Research Scientist

Research at the Center


The Deirdre Imus Environmental Health Center® (DIEHC) is one of the first hospital-based programs whose mission is to identify, control, and ultimately prevent toxic exposures in the environment that threaten our children's health. Our research explores everyday environmental exposures with the goal of improving public health, one child at a time. The DIEHC partners with departments across the hospital and other research institutions nationally to design innovative research in environmental health and translate findings into real-world solutions through community outreach, website resources, and clinical education.

Knowledge is power, and innovative research can help us better understand how toxins impact our children's small, developing bodies. That’s why The Deirdre Imus Environmental Health Center® is dedicated to studying the major environmental risks threatening our children’s well-being: chemicals such as BPA, phthalates, and triclosan found in common cleaning and personal care products, heavy metals in water, air, soil, fertilizer, vaccines, food and other products which are linked to developmental delays and autism, and endocrine-disruptors used in materials kids are exposed to every day.

As we continue our mission of protecting children’s health, integrative pediatrician Dr. Rosen and I write about the changes in children's health over the last decade, and what we can do about it. We can each change one thing, and we hope this article in  EXPLORE: The Journal of Science and Healing  will inspire you to find one positive change to make for our kids' health.

Completed Studies

Environmental Chemicals in Fetal Cord Blood and Maternal Urine: A Pilot Study.


The use of Bisphenol A (BPA) has widely been replaced in consumer products by analogs BPB, BPE, BPF, BPS, and BPAF. Recent studies have linked these substitutes to similar adverse health outcomes as BPA, including disruption of endocrine pathways in animal and human studies. We designed a novel MS method, developed specifically for this study, to capture the most relevant BPA alternatives, BPB, BPE, BPF, BPS, BPAF and 4-NP in human blood and urine to quantify potential in utero exposures.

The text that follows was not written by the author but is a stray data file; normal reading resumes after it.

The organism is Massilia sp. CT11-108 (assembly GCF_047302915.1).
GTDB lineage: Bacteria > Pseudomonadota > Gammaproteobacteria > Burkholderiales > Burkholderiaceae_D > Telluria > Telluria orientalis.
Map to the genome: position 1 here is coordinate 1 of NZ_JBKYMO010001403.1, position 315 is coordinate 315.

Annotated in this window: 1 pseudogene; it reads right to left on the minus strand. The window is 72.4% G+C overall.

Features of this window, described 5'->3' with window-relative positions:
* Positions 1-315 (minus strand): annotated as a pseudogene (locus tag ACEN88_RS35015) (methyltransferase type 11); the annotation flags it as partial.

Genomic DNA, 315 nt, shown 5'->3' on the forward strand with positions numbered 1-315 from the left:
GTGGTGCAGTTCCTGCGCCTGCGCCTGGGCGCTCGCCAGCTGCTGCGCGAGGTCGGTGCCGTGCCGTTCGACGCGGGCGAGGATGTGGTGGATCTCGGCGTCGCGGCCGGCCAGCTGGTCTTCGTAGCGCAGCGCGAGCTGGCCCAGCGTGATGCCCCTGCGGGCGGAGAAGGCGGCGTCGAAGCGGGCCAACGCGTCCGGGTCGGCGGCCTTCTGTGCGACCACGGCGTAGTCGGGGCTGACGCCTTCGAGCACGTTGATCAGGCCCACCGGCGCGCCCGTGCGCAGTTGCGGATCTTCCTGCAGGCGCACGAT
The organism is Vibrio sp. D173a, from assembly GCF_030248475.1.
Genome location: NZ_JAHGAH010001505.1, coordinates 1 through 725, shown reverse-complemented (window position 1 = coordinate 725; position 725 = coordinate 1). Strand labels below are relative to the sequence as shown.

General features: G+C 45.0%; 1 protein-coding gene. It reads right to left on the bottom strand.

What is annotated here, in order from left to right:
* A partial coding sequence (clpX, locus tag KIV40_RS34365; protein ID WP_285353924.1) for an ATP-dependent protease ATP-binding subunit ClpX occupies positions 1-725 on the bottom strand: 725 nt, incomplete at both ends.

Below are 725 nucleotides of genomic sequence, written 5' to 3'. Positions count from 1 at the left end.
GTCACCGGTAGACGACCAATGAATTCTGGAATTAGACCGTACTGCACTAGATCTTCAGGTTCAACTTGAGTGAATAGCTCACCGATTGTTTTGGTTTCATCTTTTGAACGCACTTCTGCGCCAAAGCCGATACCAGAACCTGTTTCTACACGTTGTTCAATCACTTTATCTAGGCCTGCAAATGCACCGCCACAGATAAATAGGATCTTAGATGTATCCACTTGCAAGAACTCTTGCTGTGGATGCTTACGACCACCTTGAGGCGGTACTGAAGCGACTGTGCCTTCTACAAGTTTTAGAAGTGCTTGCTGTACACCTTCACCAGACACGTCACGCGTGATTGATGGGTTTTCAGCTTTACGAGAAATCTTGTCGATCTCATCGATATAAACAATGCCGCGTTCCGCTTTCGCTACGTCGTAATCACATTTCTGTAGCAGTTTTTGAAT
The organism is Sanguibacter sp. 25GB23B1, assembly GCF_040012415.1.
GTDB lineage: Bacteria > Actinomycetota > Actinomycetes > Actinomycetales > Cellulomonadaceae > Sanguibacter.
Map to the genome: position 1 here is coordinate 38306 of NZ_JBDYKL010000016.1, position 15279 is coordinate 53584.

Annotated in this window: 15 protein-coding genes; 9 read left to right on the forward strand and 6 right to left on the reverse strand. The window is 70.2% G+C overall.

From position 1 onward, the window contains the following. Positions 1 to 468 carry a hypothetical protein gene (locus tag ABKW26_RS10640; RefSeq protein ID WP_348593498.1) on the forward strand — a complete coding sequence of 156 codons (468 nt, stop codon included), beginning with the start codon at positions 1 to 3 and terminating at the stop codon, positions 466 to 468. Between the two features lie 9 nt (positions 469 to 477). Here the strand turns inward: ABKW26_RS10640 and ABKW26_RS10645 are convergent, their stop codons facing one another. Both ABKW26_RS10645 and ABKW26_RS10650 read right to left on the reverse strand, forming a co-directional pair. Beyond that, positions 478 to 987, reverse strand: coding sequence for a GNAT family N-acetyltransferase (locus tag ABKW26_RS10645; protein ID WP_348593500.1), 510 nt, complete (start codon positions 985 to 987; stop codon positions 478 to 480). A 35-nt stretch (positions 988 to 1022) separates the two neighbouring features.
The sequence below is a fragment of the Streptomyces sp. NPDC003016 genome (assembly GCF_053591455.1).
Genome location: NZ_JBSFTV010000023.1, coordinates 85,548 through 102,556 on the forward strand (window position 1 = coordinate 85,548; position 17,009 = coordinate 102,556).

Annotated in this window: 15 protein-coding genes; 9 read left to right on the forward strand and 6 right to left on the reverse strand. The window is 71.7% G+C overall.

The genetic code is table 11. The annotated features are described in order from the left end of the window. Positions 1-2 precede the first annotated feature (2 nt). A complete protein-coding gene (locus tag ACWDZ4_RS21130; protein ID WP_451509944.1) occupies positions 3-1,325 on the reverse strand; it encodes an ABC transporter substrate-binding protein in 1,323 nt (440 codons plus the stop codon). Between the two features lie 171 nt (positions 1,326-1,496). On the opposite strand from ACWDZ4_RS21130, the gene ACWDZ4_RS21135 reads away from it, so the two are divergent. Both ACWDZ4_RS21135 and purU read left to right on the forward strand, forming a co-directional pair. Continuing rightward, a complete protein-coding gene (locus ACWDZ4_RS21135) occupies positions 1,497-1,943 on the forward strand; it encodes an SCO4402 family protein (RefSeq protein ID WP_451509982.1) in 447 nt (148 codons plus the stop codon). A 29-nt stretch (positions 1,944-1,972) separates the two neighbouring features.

Environmental Chemicals and Estrogen Metabolites in Children: A Pilot Study


The prevalence of pediatric hormonal disorders and hormonally-sensitive cancers are rising. Chemicals including bisphenol A (BPA), phthalates, parabens, 4-nonylphenol (4NP) and triclosan have been linked to disruption of endocrine pathways and altered hormonal status in both animal and human studies. Additionally, changes in estrogen metabolism have been associated with pediatric endocrine disorders and linked to estrogen-dependent cancers. The main objective of the study was to measure the presence of these environmental chemicals in prepubescent children and assess the relationship between chemical metabolites and estrogen metabolism.

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Safety and Efficacy of a 100% Dimethicone Pediculocide in School-age Children


Head lice most commonly affect children, ages 3 to 11. Concerns exist about the safety and efficacy of pesticide-based treatments. Published studies suggest dimethicone is a potentially safe and effective non-toxic treatment, but have not evaluated 100 % dimethicone in a pediatric population. The objectives were to evaluate the efficacy and safety of 100 % dimethicone for the treatment of head lice in children, monitored by school nurses. 

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Mapping Contaminants Associated with Autism: A Public Health Pilot in New Jersey 


The rise in reported prevalence rates of autism spectrum disorders (ASDs) is a national concern that continues to grow at a record pace. New Jersey has the highest prevalence rate of autism spectrum disorders (ASDs) among states surveyed, with approximately 1 in 45 children diagnosed. The pilot study focused on toxins potentially linked to autism: arsenic, lead, manganese, mercury, organophosphate pesticides, polychlorinated biphenyls, trichloroethylene, and vinyl chloride. In northern NJ there were approximately 4600 Known Contaminated Sites (KCSNJ) where these toxins were detected. A total of 269,790 sample detections were identified. Our objective was to identify and map these sites, and identify methods by which more robust contaminant data could be collected and analyzed. This study resulted in eight original maps showing sample detections. These maps will aid researchers and public health advocates in future analyses exploring links between autism and these toxins. Concentrations of multiple toxins associated with ASDs were most dense near urban industrial or mixed residential/industrial areas, though no conclusions can be made regarding association or causality between the sample detections and autism. Based in part on this study, NJDEP has made and will continue to make improvements to contaminant data collection systems. 




Current Studies

Additional Publications

Improving Public Databases for Advancing Environmental Health

State-level environmental laws designed to monitor emissions from factories, businesses and other institutions are critical to protecting public health. The data collected as part of this process requires a highly-structured system from accurate emissions measurements and disclosure to collection by field staff who then submit data to regulatory agencies.

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